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Dresden Board Signs Contract to Facilitate FEMA Funding

DRESDEN (January 18) — The City of Dresden Board of Mayor and Aldermen met in special session at the McWherter Civic Center on Tuesday, January 18, 2022, to discuss the possibility of contracting with a consulting firm to oversee FEMA information gathering and submission, maximizing the potential receipt of funds from FEMA and the application of grants to support rebuilding efforts.


Consulting Firm Contract

Mayor Jeff Washburn presented a proposal from Integrity Group from Tallahassee, Florida, to operate as a consulting firm to the City of Dresden for public assistance and cleanup of the city. The job involves overseeing FEMA field work, gathering and submitting the necessary paperwork for expense reimbursement, researching and applying for grants to assist in the rebuilding process, ensuring the City of Dresden and business owners receive the maximum amount of FEMA funding and any other tasks the City of Dresden deems necessary. The mayor explained the firm has been involved in this type of work for the past 15 years. Additionally, Integrity Group has been fully vetted for reliability and trustworthiness as well as competency to perform the tasks it will be charged with performing.

According to Mayor Washburn, the charge for this service would be paid for out of city funds initially, but would be submitted for reimbursement through the administrative costs built into the FEMA grants.

The mayor stated an exigent (temporary) contract would be entered into while advertising for requests for qualifications, and a full contract would be executed at the end of the advertisement period.

Alderman Gwin Anderson made a motion to hire Integrity Group as consultants for assistance with FEMA oversight, reimbursement requests, grant research and application submittal, the rebuilding process, and assisting other businesses through the same oversight process and allow Mayor Washburn and City Recorder Jennifer Branscum to iron out the details of the contract to be signed by Mayor Washburn.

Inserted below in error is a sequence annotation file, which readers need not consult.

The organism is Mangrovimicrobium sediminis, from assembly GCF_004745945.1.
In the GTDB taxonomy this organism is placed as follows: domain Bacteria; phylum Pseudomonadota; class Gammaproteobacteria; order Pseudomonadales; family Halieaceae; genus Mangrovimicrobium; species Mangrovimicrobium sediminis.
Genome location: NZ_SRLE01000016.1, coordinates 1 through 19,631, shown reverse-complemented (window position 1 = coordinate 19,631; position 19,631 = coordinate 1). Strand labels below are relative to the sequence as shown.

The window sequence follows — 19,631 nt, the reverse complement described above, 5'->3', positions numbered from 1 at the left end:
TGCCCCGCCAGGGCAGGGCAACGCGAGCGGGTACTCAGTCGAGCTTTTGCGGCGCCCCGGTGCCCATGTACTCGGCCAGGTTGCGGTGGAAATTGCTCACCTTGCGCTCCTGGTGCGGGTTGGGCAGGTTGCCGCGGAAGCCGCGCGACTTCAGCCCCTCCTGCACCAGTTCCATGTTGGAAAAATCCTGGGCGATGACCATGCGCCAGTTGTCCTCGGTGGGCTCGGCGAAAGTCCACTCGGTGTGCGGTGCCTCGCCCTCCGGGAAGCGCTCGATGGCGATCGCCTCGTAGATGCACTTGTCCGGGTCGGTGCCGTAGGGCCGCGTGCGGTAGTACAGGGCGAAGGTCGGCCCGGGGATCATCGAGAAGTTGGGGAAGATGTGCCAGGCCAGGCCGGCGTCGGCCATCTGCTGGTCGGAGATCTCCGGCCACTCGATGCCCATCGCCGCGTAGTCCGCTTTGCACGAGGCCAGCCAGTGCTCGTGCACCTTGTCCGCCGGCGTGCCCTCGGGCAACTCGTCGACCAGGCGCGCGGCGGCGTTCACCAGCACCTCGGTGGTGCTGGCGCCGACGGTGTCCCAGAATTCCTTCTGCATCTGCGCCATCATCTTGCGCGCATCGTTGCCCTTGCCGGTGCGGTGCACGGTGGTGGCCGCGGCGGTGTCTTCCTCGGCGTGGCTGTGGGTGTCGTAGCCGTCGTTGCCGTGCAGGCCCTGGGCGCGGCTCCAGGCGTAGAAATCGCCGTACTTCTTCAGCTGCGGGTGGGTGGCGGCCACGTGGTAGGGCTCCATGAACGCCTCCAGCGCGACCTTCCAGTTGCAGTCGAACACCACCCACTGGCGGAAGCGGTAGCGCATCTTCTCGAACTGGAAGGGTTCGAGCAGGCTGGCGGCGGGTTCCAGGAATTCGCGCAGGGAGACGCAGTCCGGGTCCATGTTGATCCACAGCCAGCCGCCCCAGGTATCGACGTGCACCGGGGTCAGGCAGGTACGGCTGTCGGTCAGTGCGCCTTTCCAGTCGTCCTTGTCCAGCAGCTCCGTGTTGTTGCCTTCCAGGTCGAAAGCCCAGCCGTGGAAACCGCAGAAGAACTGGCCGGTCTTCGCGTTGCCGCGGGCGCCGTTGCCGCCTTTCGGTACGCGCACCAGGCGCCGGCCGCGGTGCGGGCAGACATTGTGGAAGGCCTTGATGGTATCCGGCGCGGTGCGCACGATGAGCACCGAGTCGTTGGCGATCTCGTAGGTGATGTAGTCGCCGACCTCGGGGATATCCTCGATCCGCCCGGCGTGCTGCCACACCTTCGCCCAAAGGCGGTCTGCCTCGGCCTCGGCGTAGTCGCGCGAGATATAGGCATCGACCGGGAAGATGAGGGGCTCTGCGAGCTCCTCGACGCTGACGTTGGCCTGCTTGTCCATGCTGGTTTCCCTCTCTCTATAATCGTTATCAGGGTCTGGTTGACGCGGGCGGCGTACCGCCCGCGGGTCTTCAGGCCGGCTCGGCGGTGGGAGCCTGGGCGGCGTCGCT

Alderwoman Sandra Klutts asked if all concerns regarding the contract have been resolved. Mayor Washburn stated they would be resolved prior to a final contract being signed by both parties.

The motion passed a by a vote of 3 to 1 with alderpersons Ralph Cobb, Gwin Anderson and Sandra Klutts voting yes, and Alderman Kenneth Moore voting no. Aldermen Lyndal Dilday and Willie Parker were absent.

After receiving board approval, the city entered into a temporary 90-day contract with Integrity Group for consulting services. During the 90-days, the two parties are to hammer out a permanent contract for the duration of need of services. The company will provide consulting services regarding available FEMA funds and available grants for rebuilding the city’s infrastructure.

“During the 90-day period, the City of Dresden will be negotiating some of the terms of the contract,” Mayor Washburn said. “We felt like it was very important for the City of Dresden and its citizens to get these folks in place, at least on a temporary basis. We’re negotiating the reimbursement and when they get paid.”


Emergency Response Status

Mayor Washburn stated work was ongoing concerning cleaning up the community from the December 10, 2021, tornado that devastated much of the community, including the downtown area. He stated FEMA has declared a disaster for Public Assistance (emergency response) and Individual Assistance. This includes helping individuals and families to rebuild their homes, provide rent assistance, and cover relocation expenses.

However, he noted public assistance for the cleanup of government buildings and businesses has not yet been approved.

Mayor Washburn explained that there are three phases for federal assistance through FEMA:

  • Phase 1 – The Emergency Phase;
  • Phase 2 – The Recovery Phase; and
  • Phase III – The Mitigation Phase.